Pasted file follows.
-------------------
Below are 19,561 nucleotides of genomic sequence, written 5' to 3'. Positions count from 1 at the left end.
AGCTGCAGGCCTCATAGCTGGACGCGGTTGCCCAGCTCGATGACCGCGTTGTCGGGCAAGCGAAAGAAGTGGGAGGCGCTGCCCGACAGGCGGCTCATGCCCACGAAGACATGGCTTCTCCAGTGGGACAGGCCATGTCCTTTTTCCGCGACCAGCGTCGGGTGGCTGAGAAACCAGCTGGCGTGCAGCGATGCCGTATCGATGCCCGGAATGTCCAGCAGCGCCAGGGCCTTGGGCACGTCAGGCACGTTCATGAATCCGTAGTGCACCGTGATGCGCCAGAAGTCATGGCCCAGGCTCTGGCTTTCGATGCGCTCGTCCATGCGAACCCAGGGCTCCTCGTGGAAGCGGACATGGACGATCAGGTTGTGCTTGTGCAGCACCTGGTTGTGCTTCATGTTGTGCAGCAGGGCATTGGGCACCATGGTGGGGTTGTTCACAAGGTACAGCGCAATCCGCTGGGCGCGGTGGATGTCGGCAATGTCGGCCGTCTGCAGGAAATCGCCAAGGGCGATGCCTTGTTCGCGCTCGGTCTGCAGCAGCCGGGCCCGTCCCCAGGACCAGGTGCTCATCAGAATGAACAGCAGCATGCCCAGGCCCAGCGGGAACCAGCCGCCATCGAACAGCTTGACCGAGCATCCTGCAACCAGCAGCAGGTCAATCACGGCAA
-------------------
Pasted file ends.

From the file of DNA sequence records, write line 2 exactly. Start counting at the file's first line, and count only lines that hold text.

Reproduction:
AGCTGCAGGCCTCATAGCTGGACGCGGTTGCCCAGCTCGATGACCGCGTTGTCGGGCAAGCGAAAGAAGTGGGAGGCGCTGCCCGACAGGCGGCTCATGCCCACGAAGACATGGCTTCTCCAGTGGGACAGGCCATGTCCTTTTTCCGCGACCAGCGTCGGGTGGCTGAGAAACCAGCTGGCGTGCAGCGATGCCGTATCGATGCCCGGAATGTCCAGCAGCGCCAGGGCCTTGGGCACGTCAGGCACGTTCATGAATCCGTAGTGCACCGTGATGCGCCAGAAGTCATGGCCCAGGCTCTGGCTTTCGATGCGCTCGTCCATGCGAACCCAGGGCTCCTCGTGGAAGCGGACATGGACGATCAGGTTGTGCTTGTGCAGCACCTGGTTGTGCTTCATGTTGTGCAGCAGGGCATTGGGCACCATGGTGGGGTTGTTCACAAGGTACAGCGCAATCCGCTGGGCGCGGTGGATGTCGGCAATGTCGGCCGTCTGCAGGAAATCGCCAAGGGCGATGCCTTGTTCGCGCTCGGTCTGCAGCAGCCGGGCCCGTCCCCAGGACCAGGTGCTCATCAGAATGAACAGCAGCATGCCCAGGCCCAGCGGGAACCAGCCGCCATCGAACAGCTTGACCGAGCATCCTGCAACCAGCAGCAGGTCAATCACGGCAA